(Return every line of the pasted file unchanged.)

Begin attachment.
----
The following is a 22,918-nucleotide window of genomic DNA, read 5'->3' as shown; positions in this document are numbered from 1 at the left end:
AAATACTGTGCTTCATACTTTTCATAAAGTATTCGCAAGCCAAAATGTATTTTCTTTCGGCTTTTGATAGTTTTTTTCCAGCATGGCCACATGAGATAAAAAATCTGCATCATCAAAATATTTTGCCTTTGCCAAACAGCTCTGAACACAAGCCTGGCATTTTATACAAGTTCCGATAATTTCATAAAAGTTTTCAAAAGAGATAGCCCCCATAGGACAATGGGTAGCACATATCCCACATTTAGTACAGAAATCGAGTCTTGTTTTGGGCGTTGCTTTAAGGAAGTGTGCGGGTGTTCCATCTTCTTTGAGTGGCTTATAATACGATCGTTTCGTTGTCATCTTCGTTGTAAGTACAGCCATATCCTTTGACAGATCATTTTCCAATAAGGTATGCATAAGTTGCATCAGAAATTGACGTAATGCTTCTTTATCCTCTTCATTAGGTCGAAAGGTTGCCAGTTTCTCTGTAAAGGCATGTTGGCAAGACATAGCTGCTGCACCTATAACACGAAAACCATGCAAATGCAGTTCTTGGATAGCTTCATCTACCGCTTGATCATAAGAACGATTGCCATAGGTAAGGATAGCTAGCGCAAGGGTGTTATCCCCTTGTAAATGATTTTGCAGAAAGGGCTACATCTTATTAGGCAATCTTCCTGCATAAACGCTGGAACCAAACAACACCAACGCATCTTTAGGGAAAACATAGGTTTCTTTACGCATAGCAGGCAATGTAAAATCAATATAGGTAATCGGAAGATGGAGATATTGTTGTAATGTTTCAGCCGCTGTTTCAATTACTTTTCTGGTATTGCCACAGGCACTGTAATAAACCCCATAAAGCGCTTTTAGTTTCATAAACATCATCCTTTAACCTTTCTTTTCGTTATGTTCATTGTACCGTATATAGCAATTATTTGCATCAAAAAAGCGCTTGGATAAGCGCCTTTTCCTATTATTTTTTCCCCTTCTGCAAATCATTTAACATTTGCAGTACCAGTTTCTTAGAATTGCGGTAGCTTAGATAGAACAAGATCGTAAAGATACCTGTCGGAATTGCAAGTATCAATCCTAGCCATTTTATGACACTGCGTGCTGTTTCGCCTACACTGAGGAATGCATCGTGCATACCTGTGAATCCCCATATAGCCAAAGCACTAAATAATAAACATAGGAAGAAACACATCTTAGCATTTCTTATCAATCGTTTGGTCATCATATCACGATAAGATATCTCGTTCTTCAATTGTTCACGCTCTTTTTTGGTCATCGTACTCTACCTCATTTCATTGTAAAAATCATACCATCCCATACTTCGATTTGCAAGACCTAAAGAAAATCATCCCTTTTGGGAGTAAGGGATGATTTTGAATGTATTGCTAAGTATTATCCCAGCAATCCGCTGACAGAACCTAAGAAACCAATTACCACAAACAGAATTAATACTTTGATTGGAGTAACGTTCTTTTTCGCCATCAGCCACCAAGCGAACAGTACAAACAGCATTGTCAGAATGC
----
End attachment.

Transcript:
The following is a 22,918-nucleotide window of genomic DNA, read 5'->3' as shown; positions in this document are numbered from 1 at the left end:
AAATACTGTGCTTCATACTTTTCATAAAGTATTCGCAAGCCAAAATGTATTTTCTTTCGGCTTTTGATAGTTTTTTTCCAGCATGGCCACATGAGATAAAAAATCTGCATCATCAAAATATTTTGCCTTTGCCAAACAGCTCTGAACACAAGCCTGGCATTTTATACAAGTTCCGATAATTTCATAAAAGTTTTCAAAAGAGATAGCCCCCATAGGACAATGGGTAGCACATATCCCACATTTAGTACAGAAATCGAGTCTTGTTTTGGGCGTTGCTTTAAGGAAGTGTGCGGGTGTTCCATCTTCTTTGAGTGGCTTATAATACGATCGTTTCGTTGTCATCTTCGTTGTAAGTACAGCCATATCCTTTGACAGATCATTTTCCAATAAGGTATGCATAAGTTGCATCAGAAATTGACGTAATGCTTCTTTATCCTCTTCATTAGGTCGAAAGGTTGCCAGTTTCTCTGTAAAGGCATGTTGGCAAGACATAGCTGCTGCACCTATAACACGAAAACCATGCAAATGCAGTTCTTGGATAGCTTCATCTACCGCTTGATCATAAGAACGATTGCCATAGGTAAGGATAGCTAGCGCAAGGGTGTTATCCCCTTGTAAATGATTTTGCAGAAAGGGCTACATCTTATTAGGCAATCTTCCTGCATAAACGCTGGAACCAAACAACACCAACGCATCTTTAGGGAAAACATAGGTTTCTTTACGCATAGCAGGCAATGTAAAATCAATATAGGTAATCGGAAGATGGAGATATTGTTGTAATGTTTCAGCCGCTGTTTCAATTACTTTTCTGGTATTGCCACAGGCACTGTAATAAACCCCATAAAGCGCTTTTAGTTTCATAAACATCATCCTTTAACCTTTCTTTTCGTTATGTTCATTGTACCGTATATAGCAATTATTTGCATCAAAAAAGCGCTTGGATAAGCGCCTTTTCCTATTATTTTTTCCCCTTCTGCAAATCATTTAACATTTGCAGTACCAGTTTCTTAGAATTGCGGTAGCTTAGATAGAACAAGATCGTAAAGATACCTGTCGGAATTGCAAGTATCAATCCTAGCCATTTTATGACACTGCGTGCTGTTTCGCCTACACTGAGGAATGCATCGTGCATACCTGTGAATCCCCATATAGCCAAAGCACTAAATAATAAACATAGGAAGAAACACATCTTAGCATTTCTTATCAATCGTTTGGTCATCATATCACGATAAGATATCTCGTTCTTCAATTGTTCACGCTCTTTTTTGGTCATCGTACTCTACCTCATTTCATTGTAAAAATCATACCATCCCATACTTCGATTTGCAAGACCTAAAGAAAATCATCCCTTTTGGGAGTAAGGGATGATTTTGAATGTATTGCTAAGTATTATCCCAGCAATCCGCTGACAGAACCTAAGAAACCAATTACCACAAACAGAATTAATACTTTGATTGGAGTAACGTTCTTTTTCGCCATCAGCCACCAAGCGAACAGTACAAACAGCATTGTCAGAATGC